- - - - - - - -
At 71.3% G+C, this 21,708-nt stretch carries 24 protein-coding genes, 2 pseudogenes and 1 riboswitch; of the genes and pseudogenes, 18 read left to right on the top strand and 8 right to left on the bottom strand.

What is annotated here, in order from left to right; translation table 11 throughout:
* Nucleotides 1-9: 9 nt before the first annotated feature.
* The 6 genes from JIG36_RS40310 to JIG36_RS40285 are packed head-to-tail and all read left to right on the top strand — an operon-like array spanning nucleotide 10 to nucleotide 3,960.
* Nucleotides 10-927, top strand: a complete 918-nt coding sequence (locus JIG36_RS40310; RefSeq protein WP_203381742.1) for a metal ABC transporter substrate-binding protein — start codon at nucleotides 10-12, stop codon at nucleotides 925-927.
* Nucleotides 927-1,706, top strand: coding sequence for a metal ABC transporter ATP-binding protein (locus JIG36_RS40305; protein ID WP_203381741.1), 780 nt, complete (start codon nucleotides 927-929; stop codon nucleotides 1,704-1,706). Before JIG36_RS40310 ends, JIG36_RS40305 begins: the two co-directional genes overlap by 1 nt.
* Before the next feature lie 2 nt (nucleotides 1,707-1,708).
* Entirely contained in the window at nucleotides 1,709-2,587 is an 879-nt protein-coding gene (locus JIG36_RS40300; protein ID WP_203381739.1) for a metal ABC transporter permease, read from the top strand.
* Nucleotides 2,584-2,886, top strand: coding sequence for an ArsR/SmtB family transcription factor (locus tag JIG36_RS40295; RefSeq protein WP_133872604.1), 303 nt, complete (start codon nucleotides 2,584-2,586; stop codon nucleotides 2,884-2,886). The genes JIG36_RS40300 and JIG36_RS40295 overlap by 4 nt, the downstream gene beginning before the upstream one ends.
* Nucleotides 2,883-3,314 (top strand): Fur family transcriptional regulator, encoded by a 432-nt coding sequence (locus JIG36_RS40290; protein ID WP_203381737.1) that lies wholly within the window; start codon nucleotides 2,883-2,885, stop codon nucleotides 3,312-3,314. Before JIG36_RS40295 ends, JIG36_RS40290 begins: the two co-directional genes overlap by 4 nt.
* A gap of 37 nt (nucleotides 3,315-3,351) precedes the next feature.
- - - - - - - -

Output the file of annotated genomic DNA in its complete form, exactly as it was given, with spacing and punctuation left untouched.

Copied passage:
At 71.3% G+C, this 21,708-nt stretch carries 24 protein-coding genes, 2 pseudogenes and 1 riboswitch; of the genes and pseudogenes, 18 read left to right on the top strand and 8 right to left on the bottom strand.

What is annotated here, in order from left to right; translation table 11 throughout:
* Nucleotides 1-9: 9 nt before the first annotated feature.
* The 6 genes from JIG36_RS40310 to JIG36_RS40285 are packed head-to-tail and all read left to right on the top strand — an operon-like array spanning nucleotide 10 to nucleotide 3,960.
* Nucleotides 10-927, top strand: a complete 918-nt coding sequence (locus JIG36_RS40310; RefSeq protein WP_203381742.1) for a metal ABC transporter substrate-binding protein — start codon at nucleotides 10-12, stop codon at nucleotides 925-927.
* Nucleotides 927-1,706, top strand: coding sequence for a metal ABC transporter ATP-binding protein (locus JIG36_RS40305; protein ID WP_203381741.1), 780 nt, complete (start codon nucleotides 927-929; stop codon nucleotides 1,704-1,706). Before JIG36_RS40310 ends, JIG36_RS40305 begins: the two co-directional genes overlap by 1 nt.
* Before the next feature lie 2 nt (nucleotides 1,707-1,708).
* Entirely contained in the window at nucleotides 1,709-2,587 is an 879-nt protein-coding gene (locus JIG36_RS40300; protein ID WP_203381739.1) for a metal ABC transporter permease, read from the top strand.
* Nucleotides 2,584-2,886, top strand: coding sequence for an ArsR/SmtB family transcription factor (locus tag JIG36_RS40295; RefSeq protein WP_133872604.1), 303 nt, complete (start codon nucleotides 2,584-2,586; stop codon nucleotides 2,884-2,886). The genes JIG36_RS40300 and JIG36_RS40295 overlap by 4 nt, the downstream gene beginning before the upstream one ends.
* Nucleotides 2,883-3,314 (top strand): Fur family transcriptional regulator, encoded by a 432-nt coding sequence (locus JIG36_RS40290; protein ID WP_203381737.1) that lies wholly within the window; start codon nucleotides 2,883-2,885, stop codon nucleotides 3,312-3,314. Before JIG36_RS40295 ends, JIG36_RS40290 begins: the two co-directional genes overlap by 4 nt.
* A gap of 37 nt (nucleotides 3,315-3,351) precedes the next feature.